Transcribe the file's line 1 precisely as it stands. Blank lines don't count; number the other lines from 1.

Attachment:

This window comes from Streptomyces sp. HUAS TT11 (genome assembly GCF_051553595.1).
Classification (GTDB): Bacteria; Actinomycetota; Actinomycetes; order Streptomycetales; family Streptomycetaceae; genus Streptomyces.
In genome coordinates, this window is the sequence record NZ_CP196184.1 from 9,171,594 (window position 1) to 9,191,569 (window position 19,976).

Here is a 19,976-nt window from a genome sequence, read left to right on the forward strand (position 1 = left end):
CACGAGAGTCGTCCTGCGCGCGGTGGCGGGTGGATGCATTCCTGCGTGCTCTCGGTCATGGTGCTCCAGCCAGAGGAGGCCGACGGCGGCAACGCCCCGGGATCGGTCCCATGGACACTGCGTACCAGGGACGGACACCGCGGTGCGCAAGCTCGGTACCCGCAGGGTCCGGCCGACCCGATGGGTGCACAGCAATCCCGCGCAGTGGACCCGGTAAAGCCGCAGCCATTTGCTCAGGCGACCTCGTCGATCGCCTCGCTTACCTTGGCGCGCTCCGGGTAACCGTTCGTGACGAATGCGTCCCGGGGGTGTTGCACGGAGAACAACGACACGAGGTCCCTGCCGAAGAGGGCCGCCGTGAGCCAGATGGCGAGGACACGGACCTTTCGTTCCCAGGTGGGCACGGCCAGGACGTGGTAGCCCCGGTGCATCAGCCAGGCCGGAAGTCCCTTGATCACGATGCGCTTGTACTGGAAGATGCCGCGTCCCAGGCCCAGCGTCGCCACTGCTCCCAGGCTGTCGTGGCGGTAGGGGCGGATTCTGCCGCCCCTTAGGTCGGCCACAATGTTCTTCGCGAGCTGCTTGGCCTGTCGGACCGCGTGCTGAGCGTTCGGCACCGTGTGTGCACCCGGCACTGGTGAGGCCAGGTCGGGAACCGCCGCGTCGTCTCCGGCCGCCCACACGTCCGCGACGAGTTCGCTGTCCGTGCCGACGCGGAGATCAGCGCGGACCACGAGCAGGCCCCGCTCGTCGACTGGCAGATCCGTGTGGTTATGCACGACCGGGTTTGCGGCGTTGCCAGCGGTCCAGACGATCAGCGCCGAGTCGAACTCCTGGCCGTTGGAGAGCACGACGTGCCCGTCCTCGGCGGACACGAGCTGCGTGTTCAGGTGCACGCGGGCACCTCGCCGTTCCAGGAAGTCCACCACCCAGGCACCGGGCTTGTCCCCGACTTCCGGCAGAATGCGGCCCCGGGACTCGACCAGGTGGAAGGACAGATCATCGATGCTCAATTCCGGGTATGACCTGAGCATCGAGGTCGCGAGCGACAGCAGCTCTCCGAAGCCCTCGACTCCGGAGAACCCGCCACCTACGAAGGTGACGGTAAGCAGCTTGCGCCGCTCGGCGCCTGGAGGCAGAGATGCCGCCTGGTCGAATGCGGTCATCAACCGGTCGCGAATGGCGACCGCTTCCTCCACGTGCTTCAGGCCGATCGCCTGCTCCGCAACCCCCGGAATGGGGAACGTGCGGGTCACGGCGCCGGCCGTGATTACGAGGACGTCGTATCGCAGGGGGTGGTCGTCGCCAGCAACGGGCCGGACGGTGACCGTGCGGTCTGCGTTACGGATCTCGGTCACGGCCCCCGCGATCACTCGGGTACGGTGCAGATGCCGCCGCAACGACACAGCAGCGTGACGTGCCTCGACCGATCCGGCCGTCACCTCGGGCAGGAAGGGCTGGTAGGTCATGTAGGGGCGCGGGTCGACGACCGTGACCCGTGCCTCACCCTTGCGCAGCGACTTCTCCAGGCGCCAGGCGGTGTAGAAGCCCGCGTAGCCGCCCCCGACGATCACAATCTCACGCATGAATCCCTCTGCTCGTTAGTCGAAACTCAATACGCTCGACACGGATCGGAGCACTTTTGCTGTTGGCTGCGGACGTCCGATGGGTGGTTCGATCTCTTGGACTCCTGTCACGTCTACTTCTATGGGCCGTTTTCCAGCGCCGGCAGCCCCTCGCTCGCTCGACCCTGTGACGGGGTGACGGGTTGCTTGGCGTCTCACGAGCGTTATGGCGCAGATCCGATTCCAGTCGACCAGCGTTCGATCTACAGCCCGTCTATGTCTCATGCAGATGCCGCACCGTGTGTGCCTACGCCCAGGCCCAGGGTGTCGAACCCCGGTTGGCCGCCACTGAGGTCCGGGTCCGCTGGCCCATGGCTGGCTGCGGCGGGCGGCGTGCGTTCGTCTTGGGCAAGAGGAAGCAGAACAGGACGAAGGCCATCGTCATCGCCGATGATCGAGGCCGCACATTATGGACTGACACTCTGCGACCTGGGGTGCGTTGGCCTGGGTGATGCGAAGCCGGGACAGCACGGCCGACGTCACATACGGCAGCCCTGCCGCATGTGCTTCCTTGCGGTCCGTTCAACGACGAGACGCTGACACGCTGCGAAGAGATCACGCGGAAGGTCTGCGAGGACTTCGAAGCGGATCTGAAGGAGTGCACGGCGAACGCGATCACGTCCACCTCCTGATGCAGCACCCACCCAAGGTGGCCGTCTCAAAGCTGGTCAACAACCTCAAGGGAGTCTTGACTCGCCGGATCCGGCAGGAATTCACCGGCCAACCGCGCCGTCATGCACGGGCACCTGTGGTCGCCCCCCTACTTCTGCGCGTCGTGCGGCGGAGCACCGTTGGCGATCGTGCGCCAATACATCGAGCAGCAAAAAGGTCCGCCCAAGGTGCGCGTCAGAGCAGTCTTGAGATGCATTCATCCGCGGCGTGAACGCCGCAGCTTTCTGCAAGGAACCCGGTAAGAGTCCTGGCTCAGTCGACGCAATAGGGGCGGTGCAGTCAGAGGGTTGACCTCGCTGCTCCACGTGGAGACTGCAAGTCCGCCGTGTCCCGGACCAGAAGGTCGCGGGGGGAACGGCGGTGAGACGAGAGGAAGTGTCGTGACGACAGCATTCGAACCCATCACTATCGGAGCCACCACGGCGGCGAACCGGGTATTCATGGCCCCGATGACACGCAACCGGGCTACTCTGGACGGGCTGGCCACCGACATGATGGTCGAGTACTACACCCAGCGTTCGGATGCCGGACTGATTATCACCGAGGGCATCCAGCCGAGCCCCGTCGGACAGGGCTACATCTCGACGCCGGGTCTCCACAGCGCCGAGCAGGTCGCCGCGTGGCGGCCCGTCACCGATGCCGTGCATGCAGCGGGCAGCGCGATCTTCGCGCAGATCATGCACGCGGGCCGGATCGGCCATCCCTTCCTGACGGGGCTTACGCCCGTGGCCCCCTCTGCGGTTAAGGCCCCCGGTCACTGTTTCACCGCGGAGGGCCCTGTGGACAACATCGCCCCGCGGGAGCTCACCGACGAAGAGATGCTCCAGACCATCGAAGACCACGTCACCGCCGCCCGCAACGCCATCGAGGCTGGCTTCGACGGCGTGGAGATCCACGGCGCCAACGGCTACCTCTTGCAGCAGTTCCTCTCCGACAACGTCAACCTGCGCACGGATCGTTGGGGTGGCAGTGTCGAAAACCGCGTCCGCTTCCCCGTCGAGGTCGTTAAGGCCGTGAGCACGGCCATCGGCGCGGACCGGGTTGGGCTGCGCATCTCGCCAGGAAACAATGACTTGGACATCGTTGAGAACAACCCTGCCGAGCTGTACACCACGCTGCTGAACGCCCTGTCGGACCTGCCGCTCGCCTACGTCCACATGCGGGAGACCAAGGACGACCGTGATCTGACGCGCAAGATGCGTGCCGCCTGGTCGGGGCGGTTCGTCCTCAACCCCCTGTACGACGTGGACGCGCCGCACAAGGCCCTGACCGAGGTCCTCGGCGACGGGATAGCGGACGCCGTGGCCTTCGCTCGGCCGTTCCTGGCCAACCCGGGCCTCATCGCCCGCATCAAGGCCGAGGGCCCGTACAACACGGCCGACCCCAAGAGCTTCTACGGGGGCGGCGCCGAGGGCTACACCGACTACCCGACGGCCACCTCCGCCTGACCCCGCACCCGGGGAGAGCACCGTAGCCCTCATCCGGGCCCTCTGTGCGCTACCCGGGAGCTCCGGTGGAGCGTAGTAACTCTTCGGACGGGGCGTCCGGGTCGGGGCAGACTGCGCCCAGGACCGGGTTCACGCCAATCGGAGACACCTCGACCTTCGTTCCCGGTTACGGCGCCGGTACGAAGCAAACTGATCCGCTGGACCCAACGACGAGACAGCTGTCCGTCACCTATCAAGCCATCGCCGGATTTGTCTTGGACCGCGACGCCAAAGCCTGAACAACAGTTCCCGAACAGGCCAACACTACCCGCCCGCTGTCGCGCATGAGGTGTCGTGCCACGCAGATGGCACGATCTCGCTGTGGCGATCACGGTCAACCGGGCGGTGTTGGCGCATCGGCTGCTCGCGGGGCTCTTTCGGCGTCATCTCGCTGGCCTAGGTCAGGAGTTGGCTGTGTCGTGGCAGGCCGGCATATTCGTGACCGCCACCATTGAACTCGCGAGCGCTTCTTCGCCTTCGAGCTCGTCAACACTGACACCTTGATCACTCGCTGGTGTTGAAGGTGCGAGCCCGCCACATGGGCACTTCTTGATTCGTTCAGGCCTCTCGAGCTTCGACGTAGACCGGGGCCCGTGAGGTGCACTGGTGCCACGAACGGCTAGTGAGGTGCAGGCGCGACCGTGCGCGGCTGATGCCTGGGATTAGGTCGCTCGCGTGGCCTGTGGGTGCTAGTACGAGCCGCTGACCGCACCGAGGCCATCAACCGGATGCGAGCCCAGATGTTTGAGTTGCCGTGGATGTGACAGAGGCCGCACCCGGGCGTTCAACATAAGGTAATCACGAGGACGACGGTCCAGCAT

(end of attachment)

This window comes from Streptomyces sp. HUAS TT11 (genome assembly GCF_051553595.1).